When can police search?
The police can search premises, vehicles and vessels, and seize property where:
- the person consents
- for the purpose of detecting weapons at licensed premises or certain public places holding events, see Powers to search for weapons
- for the purpose of detecting weapons in declared public precincts, see Police powers within public precincts
- they have a search warrant (issued under an Act such as the Summary Offences Act 1953 (SA) s 67; Controlled Substances Act 1984 (SA) ss 50, 52; Criminal Assets Confiscation Act 2005 (SA) ss 172-177; Criminal Law Consolidation Act 1935 (SA) s 318; Crimes Act 1914 (Cth); Criminal Investigation (Extraterritorial Offences) Act 1984 (SA);
- they have reasonable cause to suspect that stolen goods or evidence of the commission of an offence is present [ Summary Offences Act 1953 (SA) ss 68-72].
What proof can police provide of their authority to search?
Some police carry general search warrants issued for six months at a time [Summary Offences Act 1953 (SA) s 67].
Use of reasonable force
If it is a lawful search and seizure, the police may use reasonable force and it is an offence to hinder them.
The police may also search a person who is under arrest and seize any item reasonably suspected of being unlawfully obtained or any item relating to a crime. Reasonable force may be used by the police to effect a lawful seizure [Summary Offences Act 1953 (SA) s 81(1)].
Power to enter premises
If released on a bail condition that the person must reside at a certain address, the police (or an authorised person) can enter that address to ascertain if the person is complying with the bail condition [Bail Act 1985 (SA) s 11].
Powers of customs officers
Customs officers have extensive powers to search any ship, boat or aircraft in any port or airport. With a warrant they may search any premises or any container and seize any goods they reasonably believe are forfeitable goods.
Can police keep property seized during a search?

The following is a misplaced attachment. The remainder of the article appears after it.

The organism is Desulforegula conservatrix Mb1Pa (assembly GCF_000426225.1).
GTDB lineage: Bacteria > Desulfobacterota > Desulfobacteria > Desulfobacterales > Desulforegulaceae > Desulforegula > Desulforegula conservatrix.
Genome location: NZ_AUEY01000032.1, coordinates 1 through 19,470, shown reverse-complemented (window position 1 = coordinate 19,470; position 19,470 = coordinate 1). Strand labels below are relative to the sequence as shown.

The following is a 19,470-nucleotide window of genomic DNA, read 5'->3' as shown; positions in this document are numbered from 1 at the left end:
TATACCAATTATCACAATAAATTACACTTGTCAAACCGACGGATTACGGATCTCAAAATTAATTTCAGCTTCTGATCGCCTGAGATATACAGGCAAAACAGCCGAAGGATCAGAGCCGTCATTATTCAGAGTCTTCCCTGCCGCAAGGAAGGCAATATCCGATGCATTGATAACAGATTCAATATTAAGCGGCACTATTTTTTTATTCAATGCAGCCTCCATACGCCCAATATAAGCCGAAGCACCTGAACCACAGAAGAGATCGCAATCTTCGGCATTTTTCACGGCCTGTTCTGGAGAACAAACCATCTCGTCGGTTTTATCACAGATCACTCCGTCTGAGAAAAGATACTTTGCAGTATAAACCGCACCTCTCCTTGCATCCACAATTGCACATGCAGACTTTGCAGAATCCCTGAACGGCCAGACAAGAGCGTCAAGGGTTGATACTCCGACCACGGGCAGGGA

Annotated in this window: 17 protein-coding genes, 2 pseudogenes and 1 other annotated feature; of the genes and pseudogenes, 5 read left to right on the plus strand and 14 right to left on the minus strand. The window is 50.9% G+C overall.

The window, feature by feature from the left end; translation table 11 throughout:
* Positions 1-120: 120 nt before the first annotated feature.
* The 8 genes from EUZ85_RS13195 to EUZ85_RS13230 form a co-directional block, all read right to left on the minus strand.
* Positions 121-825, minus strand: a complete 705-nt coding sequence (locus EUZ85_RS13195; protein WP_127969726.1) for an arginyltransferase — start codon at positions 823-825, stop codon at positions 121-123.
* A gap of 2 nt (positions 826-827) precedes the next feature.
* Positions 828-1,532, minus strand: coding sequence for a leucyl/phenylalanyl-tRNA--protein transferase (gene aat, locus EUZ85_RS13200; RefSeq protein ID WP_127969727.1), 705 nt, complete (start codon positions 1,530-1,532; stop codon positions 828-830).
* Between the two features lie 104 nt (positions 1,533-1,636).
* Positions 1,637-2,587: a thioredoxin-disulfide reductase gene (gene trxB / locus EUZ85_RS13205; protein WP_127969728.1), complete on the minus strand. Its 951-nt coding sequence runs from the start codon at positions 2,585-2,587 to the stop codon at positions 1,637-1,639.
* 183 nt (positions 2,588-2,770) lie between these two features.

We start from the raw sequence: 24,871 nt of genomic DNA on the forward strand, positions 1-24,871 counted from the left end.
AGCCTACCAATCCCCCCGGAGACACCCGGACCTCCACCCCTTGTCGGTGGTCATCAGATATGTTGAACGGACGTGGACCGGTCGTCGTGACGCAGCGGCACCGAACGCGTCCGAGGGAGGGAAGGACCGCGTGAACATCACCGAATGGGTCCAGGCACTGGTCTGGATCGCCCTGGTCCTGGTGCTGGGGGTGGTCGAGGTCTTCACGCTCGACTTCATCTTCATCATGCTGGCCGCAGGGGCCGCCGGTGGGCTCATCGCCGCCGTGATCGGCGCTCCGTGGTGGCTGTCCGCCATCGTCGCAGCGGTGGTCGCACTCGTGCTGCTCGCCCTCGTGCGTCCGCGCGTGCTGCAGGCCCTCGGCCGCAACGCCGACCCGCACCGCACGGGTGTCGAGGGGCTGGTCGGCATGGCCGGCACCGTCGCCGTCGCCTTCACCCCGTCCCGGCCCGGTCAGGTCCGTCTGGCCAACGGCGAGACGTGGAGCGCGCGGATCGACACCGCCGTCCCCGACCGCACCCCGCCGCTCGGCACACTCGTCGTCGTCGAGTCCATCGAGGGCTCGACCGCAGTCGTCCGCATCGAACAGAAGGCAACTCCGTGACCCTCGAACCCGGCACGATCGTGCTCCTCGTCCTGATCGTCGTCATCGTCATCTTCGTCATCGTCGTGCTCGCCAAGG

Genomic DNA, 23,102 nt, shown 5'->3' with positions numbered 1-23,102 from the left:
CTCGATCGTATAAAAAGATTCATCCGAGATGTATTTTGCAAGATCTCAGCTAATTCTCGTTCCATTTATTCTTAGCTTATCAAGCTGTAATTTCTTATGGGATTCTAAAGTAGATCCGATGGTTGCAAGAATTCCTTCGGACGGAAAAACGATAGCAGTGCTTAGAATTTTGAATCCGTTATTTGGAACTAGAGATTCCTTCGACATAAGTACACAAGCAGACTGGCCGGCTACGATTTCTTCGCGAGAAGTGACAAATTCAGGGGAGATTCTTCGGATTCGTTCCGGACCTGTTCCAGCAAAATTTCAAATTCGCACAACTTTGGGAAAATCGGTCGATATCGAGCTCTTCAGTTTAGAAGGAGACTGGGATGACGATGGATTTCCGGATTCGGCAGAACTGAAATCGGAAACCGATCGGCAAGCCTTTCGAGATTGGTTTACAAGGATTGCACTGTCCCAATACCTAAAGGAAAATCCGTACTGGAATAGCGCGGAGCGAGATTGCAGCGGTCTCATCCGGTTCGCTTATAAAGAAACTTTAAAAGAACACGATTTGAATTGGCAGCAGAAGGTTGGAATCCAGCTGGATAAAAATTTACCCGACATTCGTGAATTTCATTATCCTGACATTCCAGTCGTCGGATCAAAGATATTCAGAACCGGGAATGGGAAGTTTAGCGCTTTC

Ordinarily, the police cannot keep property without an owner's consent, unless obtained as a result of an arrest, under a warrant, or if the property is material evidence needed to prove a crime. If property is seized and the person is later found not guilty, the property is returned. If, however, the person is found guilty, the property is either forfeited to the Crown (for example, a knife used to stab somebody) or, if it was stolen from another person, it is returned to its rightful owner.
Can police exceed their powers?
Where the police enter premises or seize goods unlawfully, it is a civil wrong. A court order can be obtained for the return of property and/or for payment of compensation. It is possible a court will allow property obtained unlawfully to be used as evidence to prove an alleged offence. The court must consider in the circumstances whether it is fair to the accused person or whether for public policy reasons the evidence should be admitted. While ordinary citizens can arrest in some circumstances only the police have the power to search and seize.
The content of the Law Handbook is made available as a public service for information purposes only and should not be relied upon as a substitute for legal advice. See Disclaimer for details. For free and confidential legal advice in South Australia call 1300 366 424.